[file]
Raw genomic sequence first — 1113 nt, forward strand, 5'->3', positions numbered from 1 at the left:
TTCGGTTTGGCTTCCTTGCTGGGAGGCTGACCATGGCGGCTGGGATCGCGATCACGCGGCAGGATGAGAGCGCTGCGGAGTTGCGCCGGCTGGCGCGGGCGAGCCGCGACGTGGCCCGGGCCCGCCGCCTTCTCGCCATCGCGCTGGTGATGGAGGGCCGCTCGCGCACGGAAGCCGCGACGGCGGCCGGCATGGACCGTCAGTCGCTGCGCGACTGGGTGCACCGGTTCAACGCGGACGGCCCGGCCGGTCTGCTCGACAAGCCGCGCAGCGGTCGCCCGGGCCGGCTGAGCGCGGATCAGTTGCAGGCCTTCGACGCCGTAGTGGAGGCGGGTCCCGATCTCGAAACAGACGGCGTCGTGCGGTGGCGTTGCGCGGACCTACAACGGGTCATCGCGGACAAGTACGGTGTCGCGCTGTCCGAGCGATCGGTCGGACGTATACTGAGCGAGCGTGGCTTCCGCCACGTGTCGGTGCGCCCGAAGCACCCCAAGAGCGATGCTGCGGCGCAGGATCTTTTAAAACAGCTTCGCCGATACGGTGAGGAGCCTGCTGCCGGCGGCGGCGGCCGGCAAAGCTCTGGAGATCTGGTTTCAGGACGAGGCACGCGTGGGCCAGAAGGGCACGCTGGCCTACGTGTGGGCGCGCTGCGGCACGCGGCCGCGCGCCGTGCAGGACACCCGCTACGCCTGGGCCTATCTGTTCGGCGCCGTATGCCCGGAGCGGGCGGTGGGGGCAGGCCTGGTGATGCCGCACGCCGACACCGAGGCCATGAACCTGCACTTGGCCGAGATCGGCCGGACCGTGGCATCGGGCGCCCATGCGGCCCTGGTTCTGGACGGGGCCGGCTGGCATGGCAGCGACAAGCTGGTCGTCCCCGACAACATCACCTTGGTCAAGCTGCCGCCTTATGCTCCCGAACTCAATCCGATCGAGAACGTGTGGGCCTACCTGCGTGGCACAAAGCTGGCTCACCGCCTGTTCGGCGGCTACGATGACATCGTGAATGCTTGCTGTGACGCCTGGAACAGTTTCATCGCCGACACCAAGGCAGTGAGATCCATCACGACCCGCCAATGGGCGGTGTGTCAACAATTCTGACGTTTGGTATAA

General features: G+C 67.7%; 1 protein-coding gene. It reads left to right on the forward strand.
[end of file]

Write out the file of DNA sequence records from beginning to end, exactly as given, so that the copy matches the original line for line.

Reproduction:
Raw genomic sequence first — 1113 nt, forward strand, 5'->3', positions numbered from 1 at the left:
TTCGGTTTGGCTTCCTTGCTGGGAGGCTGACCATGGCGGCTGGGATCGCGATCACGCGGCAGGATGAGAGCGCTGCGGAGTTGCGCCGGCTGGCGCGGGCGAGCCGCGACGTGGCCCGGGCCCGCCGCCTTCTCGCCATCGCGCTGGTGATGGAGGGCCGCTCGCGCACGGAAGCCGCGACGGCGGCCGGCATGGACCGTCAGTCGCTGCGCGACTGGGTGCACCGGTTCAACGCGGACGGCCCGGCCGGTCTGCTCGACAAGCCGCGCAGCGGTCGCCCGGGCCGGCTGAGCGCGGATCAGTTGCAGGCCTTCGACGCCGTAGTGGAGGCGGGTCCCGATCTCGAAACAGACGGCGTCGTGCGGTGGCGTTGCGCGGACCTACAACGGGTCATCGCGGACAAGTACGGTGTCGCGCTGTCCGAGCGATCGGTCGGACGTATACTGAGCGAGCGTGGCTTCCGCCACGTGTCGGTGCGCCCGAAGCACCCCAAGAGCGATGCTGCGGCGCAGGATCTTTTAAAACAGCTTCGCCGATACGGTGAGGAGCCTGCTGCCGGCGGCGGCGGCCGGCAAAGCTCTGGAGATCTGGTTTCAGGACGAGGCACGCGTGGGCCAGAAGGGCACGCTGGCCTACGTGTGGGCGCGCTGCGGCACGCGGCCGCGCGCCGTGCAGGACACCCGCTACGCCTGGGCCTATCTGTTCGGCGCCGTATGCCCGGAGCGGGCGGTGGGGGCAGGCCTGGTGATGCCGCACGCCGACACCGAGGCCATGAACCTGCACTTGGCCGAGATCGGCCGGACCGTGGCATCGGGCGCCCATGCGGCCCTGGTTCTGGACGGGGCCGGCTGGCATGGCAGCGACAAGCTGGTCGTCCCCGACAACATCACCTTGGTCAAGCTGCCGCCTTATGCTCCCGAACTCAATCCGATCGAGAACGTGTGGGCCTACCTGCGTGGCACAAAGCTGGCTCACCGCCTGTTCGGCGGCTACGATGACATCGTGAATGCTTGCTGTGACGCCTGGAACAGTTTCATCGCCGACACCAAGGCAGTGAGATCCATCACGACCCGCCAATGGGCGGTGTGTCAACAATTCTGACGTTTGGTATAA

General features: G+C 67.7%; 1 protein-coding gene. It reads left to right on the forward strand.